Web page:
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Can the T-Mobile–Sprint Merger Get Antitrust Approval?

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Sprint and T-Mobile have finally agreed to merge

The first half of 2018 saw Sprint (S) and its rival T-Mobile (TMUS) finally agree to merge in an all-stock transaction. According to the deal, each Sprint shareholder will receive 0.10 shares of T-Mobile. The combined entity is expected to be worth $146.0 billion. The companies expect to close the proposed merger of $26.5 billion by the first half of 2019 subject to regulatory approvals and other customary closing conditions.

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By teaming up, T-Mobile and Sprint believe they can put more pressure on market leaders Verizon (VZ) and AT&T (T) to accelerate investment in 5G (fifth-generation) networks and cut prices for consumers. However, the proposal to merge T-Mobile with Sprint has elicited mixed reactions, with opponents arguing that combining Sprint and T-Mobile would reduce choices for wireless users, resulting in higher prices.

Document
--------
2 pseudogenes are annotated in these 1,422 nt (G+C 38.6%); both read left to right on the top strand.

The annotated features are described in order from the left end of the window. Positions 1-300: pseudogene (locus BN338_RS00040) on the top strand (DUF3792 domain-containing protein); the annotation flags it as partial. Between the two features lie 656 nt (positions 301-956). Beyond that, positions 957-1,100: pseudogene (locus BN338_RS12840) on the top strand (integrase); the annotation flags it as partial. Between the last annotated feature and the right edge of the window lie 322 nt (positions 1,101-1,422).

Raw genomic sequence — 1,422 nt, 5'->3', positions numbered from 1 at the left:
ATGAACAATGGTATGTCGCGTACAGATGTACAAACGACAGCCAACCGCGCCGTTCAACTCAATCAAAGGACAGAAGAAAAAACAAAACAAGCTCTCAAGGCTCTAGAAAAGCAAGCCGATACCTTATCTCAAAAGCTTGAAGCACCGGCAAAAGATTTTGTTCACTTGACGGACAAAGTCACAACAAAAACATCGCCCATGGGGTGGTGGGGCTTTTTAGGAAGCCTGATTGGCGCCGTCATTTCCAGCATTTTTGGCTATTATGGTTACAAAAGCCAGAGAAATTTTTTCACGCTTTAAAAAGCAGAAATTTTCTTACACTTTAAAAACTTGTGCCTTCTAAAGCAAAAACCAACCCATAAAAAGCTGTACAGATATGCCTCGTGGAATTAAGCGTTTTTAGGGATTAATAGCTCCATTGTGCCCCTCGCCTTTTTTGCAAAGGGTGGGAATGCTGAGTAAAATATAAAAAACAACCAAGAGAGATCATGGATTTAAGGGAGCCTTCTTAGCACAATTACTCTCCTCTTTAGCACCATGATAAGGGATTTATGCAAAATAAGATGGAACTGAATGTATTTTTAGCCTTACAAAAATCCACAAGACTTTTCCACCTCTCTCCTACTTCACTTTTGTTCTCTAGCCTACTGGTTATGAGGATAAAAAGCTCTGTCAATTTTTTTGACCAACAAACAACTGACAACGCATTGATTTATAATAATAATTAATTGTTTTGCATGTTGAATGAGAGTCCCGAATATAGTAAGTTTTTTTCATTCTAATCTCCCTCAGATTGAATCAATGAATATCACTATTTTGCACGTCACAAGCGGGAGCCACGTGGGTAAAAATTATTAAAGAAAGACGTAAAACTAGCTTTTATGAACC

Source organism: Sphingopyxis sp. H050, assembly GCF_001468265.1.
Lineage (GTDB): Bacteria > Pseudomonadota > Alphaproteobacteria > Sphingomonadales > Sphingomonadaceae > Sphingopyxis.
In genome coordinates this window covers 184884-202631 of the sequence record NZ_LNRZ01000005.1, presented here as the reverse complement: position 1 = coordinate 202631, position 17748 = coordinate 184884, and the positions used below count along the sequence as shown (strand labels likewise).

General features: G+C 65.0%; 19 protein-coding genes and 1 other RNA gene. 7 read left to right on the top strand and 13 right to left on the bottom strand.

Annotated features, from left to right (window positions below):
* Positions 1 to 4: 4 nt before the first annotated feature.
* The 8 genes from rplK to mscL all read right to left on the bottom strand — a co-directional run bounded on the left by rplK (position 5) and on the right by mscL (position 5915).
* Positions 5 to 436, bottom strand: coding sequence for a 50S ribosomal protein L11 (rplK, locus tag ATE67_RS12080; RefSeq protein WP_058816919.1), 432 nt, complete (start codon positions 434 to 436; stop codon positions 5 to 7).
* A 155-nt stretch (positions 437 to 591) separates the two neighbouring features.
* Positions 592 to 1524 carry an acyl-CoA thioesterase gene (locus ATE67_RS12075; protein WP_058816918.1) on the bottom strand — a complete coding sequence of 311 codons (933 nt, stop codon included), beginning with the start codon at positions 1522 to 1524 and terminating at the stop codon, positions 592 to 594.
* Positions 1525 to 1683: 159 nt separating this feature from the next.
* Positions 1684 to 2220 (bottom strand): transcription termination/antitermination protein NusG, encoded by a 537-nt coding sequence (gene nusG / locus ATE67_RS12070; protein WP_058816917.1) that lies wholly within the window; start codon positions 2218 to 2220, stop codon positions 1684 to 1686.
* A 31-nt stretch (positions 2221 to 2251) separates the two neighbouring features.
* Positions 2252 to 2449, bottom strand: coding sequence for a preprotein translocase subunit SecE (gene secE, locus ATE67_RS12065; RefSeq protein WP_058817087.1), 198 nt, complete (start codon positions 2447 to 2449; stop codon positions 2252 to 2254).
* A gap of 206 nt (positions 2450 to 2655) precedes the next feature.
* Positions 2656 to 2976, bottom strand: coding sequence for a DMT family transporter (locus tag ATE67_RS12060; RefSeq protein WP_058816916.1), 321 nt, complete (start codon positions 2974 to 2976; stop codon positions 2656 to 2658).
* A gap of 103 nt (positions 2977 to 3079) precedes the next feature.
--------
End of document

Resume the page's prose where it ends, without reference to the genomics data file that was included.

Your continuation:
History of T-Mobile and Sprint merger attempts

This is the third time in the past four years that the two competitors have attempted to merge. Merger talks collapsed last year in November due to the tug-of-war over the ownership of the combined entity. Meanwhile, the first round of merger discussions in 2014 ended due to antitrust concerns.

However, both T-Mobile and Sprint, the third- and fourth-largest mobile operators, have a common goal: to come closer to their larger rivals AT&T and Verizon. In the first quarter, T-Mobile and Sprint gained 617,000 and 55,000 postpaid phone net customers, respectively. Meanwhile, AT&T and Verizon lost 22,000 and 24,000 postpaid phone net customers, respectively.

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